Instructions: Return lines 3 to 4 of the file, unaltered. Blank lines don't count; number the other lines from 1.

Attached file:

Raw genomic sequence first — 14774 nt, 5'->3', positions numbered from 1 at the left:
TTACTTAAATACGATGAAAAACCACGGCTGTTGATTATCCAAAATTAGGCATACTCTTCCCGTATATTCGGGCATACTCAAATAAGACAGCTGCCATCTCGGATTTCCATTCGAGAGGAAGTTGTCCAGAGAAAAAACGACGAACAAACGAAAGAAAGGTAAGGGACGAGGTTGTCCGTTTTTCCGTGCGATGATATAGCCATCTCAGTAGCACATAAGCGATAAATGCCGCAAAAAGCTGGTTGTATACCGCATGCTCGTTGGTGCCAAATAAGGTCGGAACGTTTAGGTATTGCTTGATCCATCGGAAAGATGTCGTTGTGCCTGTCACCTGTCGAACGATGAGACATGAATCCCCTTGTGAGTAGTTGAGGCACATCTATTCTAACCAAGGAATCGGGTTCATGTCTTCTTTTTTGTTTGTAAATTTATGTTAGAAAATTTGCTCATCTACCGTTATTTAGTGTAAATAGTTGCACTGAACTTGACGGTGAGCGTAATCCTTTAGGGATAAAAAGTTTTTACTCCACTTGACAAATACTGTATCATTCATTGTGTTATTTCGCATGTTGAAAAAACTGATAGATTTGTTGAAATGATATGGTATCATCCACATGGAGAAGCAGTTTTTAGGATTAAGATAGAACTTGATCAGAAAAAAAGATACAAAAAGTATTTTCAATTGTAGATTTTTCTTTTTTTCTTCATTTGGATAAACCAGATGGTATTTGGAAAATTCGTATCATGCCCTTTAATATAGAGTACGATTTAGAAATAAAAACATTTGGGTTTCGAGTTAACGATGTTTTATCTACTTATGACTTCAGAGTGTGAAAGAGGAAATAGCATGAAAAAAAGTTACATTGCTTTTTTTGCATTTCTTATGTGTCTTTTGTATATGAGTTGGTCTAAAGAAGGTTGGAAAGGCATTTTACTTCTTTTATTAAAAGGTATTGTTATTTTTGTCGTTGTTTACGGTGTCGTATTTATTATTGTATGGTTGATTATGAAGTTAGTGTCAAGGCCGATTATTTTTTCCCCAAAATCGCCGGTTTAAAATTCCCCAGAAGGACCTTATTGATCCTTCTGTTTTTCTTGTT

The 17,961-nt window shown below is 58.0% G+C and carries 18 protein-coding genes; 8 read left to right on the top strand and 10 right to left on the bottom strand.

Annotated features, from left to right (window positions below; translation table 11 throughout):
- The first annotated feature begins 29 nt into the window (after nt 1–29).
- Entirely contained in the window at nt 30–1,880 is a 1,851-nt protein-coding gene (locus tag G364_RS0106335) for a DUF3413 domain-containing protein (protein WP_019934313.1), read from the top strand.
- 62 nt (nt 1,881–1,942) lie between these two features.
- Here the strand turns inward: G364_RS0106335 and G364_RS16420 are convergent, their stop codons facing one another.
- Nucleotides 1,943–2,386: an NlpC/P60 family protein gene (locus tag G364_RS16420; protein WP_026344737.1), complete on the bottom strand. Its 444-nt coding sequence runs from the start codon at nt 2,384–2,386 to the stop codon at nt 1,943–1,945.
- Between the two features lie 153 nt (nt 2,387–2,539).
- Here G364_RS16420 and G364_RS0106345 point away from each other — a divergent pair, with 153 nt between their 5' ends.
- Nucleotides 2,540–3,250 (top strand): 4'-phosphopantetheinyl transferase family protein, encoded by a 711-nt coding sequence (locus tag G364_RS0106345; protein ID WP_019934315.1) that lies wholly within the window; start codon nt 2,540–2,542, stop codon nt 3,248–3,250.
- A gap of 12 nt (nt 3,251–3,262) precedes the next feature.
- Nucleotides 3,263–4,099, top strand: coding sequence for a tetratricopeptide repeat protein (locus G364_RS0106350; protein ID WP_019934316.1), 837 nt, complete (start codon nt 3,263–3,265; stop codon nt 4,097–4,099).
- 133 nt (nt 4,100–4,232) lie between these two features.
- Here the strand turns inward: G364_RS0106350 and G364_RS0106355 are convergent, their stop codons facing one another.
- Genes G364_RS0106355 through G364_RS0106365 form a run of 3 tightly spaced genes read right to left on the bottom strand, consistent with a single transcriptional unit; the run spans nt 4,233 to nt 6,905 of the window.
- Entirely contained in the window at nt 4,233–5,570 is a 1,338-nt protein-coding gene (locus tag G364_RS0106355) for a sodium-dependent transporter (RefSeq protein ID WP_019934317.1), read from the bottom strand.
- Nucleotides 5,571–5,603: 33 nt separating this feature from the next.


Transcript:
The 17,961-nt window shown below is 58.0% G+C and carries 18 protein-coding genes; 8 read left to right on the top strand and 10 right to left on the bottom strand.

Annotated features, from left to right (window positions below; translation table 11 throughout):